Review: Foul King (2000)

Directed by:
Cast: ,

Not available in Australia on DVD (to our knowledge)

How many Korean wrestling movies have you seen? If the answer was “none”, then you’ll have to do something about that. The Foul King is easily the best Korean wrestling movie I’ve seen, and I say that with confidence.

For those who doubt, let me try to convince you. First of all, we’ve got Song Kang Ho in the lead role, as a bank clerk who’s bullied by his boss and can’t bring himself to talk to the girl of his dreams. “So what?” I hear you say. “There are dozens of those films around, and I haven’t felt the need to see any of them.”

Well, Song is one of the funniest actors around: he has a deadpan expression on his flat face, and a voice that occasionally rises in indignation, that always make me laugh. And who could miss the dream sequence of Song as a wrestling, and singing, Elvis, who takes on his boss with gusto, flares a-flapping? If that doesn’t move you, there’s his attempts to strengthen himself in preparation, with a weightlifting session that goes horribly awry. Or being forced by the coach’s daughter to maintain the horse stance (a half-crouch used in lots of martial arts training) until his legs go to jelly. This film has some of the best visual humour I’ve seen, as well as a refusal to take the obvious path in a lot of situations.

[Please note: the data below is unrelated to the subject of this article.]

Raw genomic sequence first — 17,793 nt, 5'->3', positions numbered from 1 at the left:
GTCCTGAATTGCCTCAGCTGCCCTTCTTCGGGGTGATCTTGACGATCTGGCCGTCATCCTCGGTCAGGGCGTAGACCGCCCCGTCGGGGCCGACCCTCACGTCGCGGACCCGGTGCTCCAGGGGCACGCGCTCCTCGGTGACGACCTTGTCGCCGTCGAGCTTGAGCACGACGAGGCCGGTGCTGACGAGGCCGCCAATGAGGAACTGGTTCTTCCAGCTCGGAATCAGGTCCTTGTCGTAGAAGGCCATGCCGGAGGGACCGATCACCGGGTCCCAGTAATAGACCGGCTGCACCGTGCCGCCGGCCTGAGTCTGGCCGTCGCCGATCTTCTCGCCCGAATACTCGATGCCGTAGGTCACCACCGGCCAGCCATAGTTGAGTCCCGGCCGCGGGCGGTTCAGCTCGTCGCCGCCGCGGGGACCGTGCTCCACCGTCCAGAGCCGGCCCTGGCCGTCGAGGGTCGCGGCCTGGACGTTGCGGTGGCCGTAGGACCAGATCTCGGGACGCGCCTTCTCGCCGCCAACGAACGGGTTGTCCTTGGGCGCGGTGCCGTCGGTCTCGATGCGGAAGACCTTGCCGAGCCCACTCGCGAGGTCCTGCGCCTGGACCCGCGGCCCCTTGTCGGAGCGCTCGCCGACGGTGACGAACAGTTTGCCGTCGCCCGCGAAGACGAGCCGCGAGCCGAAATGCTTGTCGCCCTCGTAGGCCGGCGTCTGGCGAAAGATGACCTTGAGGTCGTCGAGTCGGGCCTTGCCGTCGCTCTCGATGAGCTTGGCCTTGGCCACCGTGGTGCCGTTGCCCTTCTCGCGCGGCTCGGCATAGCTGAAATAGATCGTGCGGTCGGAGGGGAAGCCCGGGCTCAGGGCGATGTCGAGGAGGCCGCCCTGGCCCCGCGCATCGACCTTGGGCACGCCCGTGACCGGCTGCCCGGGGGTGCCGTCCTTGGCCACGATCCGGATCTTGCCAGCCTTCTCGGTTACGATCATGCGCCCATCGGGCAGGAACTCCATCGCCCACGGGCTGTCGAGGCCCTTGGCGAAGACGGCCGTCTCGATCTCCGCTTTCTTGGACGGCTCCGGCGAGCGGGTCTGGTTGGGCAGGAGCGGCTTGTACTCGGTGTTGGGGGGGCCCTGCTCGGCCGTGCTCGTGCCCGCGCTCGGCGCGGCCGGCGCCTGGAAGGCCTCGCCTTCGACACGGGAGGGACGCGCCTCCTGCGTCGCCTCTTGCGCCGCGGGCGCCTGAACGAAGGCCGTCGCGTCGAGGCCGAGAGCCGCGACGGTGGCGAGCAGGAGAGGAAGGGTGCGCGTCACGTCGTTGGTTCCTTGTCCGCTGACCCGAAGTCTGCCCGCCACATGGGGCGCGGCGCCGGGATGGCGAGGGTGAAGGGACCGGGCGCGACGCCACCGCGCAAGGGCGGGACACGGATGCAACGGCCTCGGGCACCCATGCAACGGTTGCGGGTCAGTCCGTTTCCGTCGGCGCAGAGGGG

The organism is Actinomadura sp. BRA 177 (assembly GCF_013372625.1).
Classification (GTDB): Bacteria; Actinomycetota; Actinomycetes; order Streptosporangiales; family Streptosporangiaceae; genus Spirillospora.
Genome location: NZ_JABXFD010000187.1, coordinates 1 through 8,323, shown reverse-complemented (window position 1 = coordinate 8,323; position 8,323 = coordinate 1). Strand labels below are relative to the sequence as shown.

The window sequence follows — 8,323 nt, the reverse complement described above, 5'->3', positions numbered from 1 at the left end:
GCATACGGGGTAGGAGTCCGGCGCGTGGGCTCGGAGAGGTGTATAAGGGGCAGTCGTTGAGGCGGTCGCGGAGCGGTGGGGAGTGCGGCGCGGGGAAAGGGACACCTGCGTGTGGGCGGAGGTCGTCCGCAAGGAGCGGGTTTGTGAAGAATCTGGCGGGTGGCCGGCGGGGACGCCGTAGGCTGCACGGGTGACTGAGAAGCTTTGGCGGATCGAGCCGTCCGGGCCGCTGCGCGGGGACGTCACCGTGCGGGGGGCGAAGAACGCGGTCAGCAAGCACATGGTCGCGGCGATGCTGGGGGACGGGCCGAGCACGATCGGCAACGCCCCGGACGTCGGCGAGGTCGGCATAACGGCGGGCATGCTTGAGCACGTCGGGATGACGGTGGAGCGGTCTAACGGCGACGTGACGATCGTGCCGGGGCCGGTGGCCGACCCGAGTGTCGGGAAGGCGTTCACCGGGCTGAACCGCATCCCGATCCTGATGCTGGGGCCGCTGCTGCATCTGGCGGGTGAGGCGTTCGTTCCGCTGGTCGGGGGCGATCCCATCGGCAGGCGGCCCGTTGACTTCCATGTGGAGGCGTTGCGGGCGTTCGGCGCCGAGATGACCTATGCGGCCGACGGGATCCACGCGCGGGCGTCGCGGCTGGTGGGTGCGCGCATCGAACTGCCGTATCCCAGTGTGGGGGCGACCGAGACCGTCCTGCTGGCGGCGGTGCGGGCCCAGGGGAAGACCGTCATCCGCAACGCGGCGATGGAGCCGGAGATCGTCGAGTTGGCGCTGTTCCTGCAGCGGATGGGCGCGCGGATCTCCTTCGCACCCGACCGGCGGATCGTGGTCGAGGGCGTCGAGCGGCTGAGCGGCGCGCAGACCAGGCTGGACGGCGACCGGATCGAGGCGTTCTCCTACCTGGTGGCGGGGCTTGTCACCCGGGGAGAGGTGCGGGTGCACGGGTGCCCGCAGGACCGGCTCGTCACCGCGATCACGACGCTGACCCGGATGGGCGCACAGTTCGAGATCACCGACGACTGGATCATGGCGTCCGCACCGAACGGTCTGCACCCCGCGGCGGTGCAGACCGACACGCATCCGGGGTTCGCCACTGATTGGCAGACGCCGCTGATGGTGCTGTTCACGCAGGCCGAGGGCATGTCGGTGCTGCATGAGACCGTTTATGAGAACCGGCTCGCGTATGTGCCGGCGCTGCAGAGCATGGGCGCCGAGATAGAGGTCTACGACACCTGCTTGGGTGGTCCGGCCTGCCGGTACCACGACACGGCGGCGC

This is one of the best examples of Korean film-making out there, and I think it’s one of the best films I’ve seen. It’s funny, touching, warm, and always surprising, and if you don’t see it when you’ve got the chance, you’ll miss out on a damn fine piece of cinema.

9.5 tight-fitting wrestling costumes out of 10.
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